Learn from every interaction

You may speak to your clients a lot, or perhaps they don’t get in touch very often and let you get on with the work. Either way, try to learn something new every time you engage with the client so that you can service their needs more effectively. 

Do they like quick phone calls, or prefer answering in a long email? Maybe they like to give you a list of questions, or they might be time-poor and need you to manage things without their help. This is part of building a strong rapport with them and getting to know how they like to communicate.

Another good exercise is responding to both positive and negative feedback shows you are willing and ready to make changes to improve your client service. Examining your client feedback in this way may highlight areas that you personally can develop, or how the business can change, to better meet the needs of this specific client and potentially other clients too. 

Taking ownership

A sign of bad communication is putting the responsibility on the client to find their own resolution to a query.

When your customer comes to you with an issue, talk them through the process you’ll follow to solve the problem. If you can’t do it yourself, take the burden off the customer and, instead of passing them around different people, tell them that you will find the answers and come back to them.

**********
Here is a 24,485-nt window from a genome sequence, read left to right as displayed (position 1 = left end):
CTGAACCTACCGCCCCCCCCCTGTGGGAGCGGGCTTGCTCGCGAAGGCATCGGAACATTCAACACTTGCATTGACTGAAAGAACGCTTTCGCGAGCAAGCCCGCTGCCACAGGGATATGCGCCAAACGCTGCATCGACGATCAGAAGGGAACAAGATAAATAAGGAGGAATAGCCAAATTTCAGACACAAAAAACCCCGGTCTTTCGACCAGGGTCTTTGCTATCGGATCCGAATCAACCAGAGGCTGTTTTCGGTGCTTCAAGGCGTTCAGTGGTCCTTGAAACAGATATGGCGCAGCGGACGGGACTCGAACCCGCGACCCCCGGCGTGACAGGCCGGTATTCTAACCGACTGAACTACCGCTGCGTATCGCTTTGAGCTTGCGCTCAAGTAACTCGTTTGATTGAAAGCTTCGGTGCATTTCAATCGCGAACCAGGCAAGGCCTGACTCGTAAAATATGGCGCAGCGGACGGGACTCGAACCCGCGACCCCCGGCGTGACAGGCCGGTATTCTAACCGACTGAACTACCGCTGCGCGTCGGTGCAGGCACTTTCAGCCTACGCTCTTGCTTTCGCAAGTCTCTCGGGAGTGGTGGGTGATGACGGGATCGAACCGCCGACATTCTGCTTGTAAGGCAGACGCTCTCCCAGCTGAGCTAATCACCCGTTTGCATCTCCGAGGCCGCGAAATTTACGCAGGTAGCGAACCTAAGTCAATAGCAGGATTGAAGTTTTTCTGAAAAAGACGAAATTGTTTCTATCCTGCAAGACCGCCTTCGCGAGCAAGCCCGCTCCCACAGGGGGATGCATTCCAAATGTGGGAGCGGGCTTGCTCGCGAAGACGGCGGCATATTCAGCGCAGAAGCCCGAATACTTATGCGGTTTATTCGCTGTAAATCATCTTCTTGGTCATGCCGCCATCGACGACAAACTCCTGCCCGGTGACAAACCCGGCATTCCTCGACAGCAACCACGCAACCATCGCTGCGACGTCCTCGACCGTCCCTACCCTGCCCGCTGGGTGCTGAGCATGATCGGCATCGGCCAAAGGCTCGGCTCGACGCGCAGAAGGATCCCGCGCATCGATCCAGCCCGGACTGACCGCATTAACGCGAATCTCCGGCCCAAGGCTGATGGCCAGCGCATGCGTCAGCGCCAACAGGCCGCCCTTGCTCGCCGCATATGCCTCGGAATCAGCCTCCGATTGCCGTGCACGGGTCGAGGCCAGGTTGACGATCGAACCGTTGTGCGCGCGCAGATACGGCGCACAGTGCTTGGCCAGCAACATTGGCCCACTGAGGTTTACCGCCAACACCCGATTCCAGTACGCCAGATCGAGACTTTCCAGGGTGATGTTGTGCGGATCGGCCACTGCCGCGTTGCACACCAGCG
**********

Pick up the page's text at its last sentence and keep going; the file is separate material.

Taking the responsibility out of the customer’s hands will make them feel their issue is moving toward resolution. Ownership shows you care about their issue and truly want to solve the problem while saving the client time and effort will also be appreciated. 

Always be transparent and tell them what is going on; if they are left in the dark about what is happening behind the scenes, they might feel insecure and not trust what you are doing – and great client communication is all about building trust.

Part of ownership is seeing every issue through to the very end. Always follow up with your client, and make sure everything is okay after you solve the issue. Some businesses don’t notice the power of following up because they consider the issue to be closed. But the customer will appreciate a follow-up because it shows you care about their experience and in turn this creates a stronger relationship.

Collaborate with your clients better with Countingup

You can save your practice time on manual admin and help your clients keep organised records with Countingup’s free accounting software. It’s built specifically to help you manage small business clients. Not only is it a cost-effective platform for them, but it’s simple for your firm to work from too.

The two in one business current account and accounting app automates time-consuming bookkeeping admin for your clients so they can focus on running their business—and send you accurate, structured data to work with. With instant invoicing, automatic expense categorisation and cash flow insights, your clients will be able to confidently keep accurate daily bookkeeping records.

Countingup’s accounting software is MTD-compatible and full of features for you to review and manage client accounts efficiently, with direct access to their real-time organised data. Find out more here.